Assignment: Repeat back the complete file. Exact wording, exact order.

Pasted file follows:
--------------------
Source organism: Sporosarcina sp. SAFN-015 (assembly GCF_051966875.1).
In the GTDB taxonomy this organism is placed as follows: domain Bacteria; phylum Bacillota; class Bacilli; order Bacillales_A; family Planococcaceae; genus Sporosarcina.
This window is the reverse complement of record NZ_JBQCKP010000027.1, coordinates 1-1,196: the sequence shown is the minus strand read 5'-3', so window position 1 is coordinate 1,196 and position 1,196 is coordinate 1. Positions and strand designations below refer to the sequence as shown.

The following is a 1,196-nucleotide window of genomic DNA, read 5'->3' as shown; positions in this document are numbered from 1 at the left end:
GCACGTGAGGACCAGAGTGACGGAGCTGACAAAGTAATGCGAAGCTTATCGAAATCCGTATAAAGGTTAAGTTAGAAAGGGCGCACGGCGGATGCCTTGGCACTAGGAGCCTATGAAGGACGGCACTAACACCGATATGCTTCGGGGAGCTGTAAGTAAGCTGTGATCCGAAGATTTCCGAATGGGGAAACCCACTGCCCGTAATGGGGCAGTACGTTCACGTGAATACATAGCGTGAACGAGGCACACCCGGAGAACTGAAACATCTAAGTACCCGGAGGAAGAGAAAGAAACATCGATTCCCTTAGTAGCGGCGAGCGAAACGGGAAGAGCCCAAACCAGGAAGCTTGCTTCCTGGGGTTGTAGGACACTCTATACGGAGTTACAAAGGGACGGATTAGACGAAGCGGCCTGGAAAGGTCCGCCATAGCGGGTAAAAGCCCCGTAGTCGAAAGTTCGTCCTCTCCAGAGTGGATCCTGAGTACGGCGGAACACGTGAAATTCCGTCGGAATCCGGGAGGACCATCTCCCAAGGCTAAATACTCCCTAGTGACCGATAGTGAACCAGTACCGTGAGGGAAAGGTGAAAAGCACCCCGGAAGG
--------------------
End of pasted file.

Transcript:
Source organism: Sporosarcina sp. SAFN-015 (assembly GCF_051966875.1).
In the GTDB taxonomy this organism is placed as follows: domain Bacteria; phylum Bacillota; class Bacilli; order Bacillales_A; family Planococcaceae; genus Sporosarcina.
This window is the reverse complement of record NZ_JBQCKP010000027.1, coordinates 1-1,196: the sequence shown is the minus strand read 5'-3', so window position 1 is coordinate 1,196 and position 1,196 is coordinate 1. Positions and strand designations below refer to the sequence as shown.

The following is a 1,196-nucleotide window of genomic DNA, read 5'->3' as shown; positions in this document are numbered from 1 at the left end:
GCACGTGAGGACCAGAGTGACGGAGCTGACAAAGTAATGCGAAGCTTATCGAAATCCGTATAAAGGTTAAGTTAGAAAGGGCGCACGGCGGATGCCTTGGCACTAGGAGCCTATGAAGGACGGCACTAACACCGATATGCTTCGGGGAGCTGTAAGTAAGCTGTGATCCGAAGATTTCCGAATGGGGAAACCCACTGCCCGTAATGGGGCAGTACGTTCACGTGAATACATAGCGTGAACGAGGCACACCCGGAGAACTGAAACATCTAAGTACCCGGAGGAAGAGAAAGAAACATCGATTCCCTTAGTAGCGGCGAGCGAAACGGGAAGAGCCCAAACCAGGAAGCTTGCTTCCTGGGGTTGTAGGACACTCTATACGGAGTTACAAAGGGACGGATTAGACGAAGCGGCCTGGAAAGGTCCGCCATAGCGGGTAAAAGCCCCGTAGTCGAAAGTTCGTCCTCTCCAGAGTGGATCCTGAGTACGGCGGAACACGTGAAATTCCGTCGGAATCCGGGAGGACCATCTCCCAAGGCTAAATACTCCCTAGTGACCGATAGTGAACCAGTACCGTGAGGGAAAGGTGAAAAGCACCCCGGAAGG